2. I recently saw on a friend’s Facebook page that he is raving about how his energy level and mental clarity have improved with three weeks of drinking celery juice. He has also posted that he follows a Paleo or ketogenic diet and he works out a lot. The man is in his 60s.

      My thought when I read his rave about celery juice was that he’s getting a lot of antioxidants and other plant advantages that he hasn’t been eating, so it would make sense that he’s feeling so great. Perhaps that’s why people are finding a boost from the juice. But when I looked into the origins of the celery juice fad I found the recommendation is for a pint of it daily. Whew! That’s a LOT of celery! I still see eating real plant foods, plenty of them, and no animal foods, as the evidence-based, healthiest diet for humans.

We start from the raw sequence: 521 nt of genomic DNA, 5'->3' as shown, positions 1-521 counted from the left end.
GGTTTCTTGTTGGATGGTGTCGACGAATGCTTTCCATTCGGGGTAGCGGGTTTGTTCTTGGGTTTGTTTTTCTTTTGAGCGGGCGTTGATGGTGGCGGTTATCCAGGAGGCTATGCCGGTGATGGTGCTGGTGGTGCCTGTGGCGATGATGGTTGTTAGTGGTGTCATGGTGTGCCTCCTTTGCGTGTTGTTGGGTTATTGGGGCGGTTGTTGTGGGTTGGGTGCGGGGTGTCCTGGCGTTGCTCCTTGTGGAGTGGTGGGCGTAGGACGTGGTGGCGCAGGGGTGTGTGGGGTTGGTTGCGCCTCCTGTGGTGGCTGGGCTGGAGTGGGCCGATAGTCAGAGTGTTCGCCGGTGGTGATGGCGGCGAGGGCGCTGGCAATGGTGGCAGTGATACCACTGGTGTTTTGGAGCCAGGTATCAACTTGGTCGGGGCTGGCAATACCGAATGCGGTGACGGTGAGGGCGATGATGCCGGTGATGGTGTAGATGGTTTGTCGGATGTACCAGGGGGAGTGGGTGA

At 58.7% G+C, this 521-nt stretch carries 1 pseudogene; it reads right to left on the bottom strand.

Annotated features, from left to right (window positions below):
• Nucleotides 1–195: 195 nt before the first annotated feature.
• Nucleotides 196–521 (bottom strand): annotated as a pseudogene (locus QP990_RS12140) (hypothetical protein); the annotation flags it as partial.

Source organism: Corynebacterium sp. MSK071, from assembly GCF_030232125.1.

1. Well, gee whiz! I was just thinking about one of the first smoothies I made in my Vitamix years ago, and it was made with pears and celery. So it was not juice, but rather a pear/celery smoothie. I remember feeling particularly energized afterward. And no, I have not repeated that particular recipe, so I don’t know why I felt so good after drinking it. These days I make complex smoothies of amla, turmeric, black pepper, cranberries, greens, lemon chunk to include some peel, flaxseed, and some frozen fruit. After reading these comments, I’m thinking about trying that pear/celery smoothie again.

  1. No electronics allowed in the bedroom. No books either. Bedroom is for sleep only. These things have made a HUGE difference in sleep quality. (Also no caffeine, ever.)

      1. It was hard to give up coffee and tea. I was a coffee connoisseur, roasting and grinding my own premium beans, etc.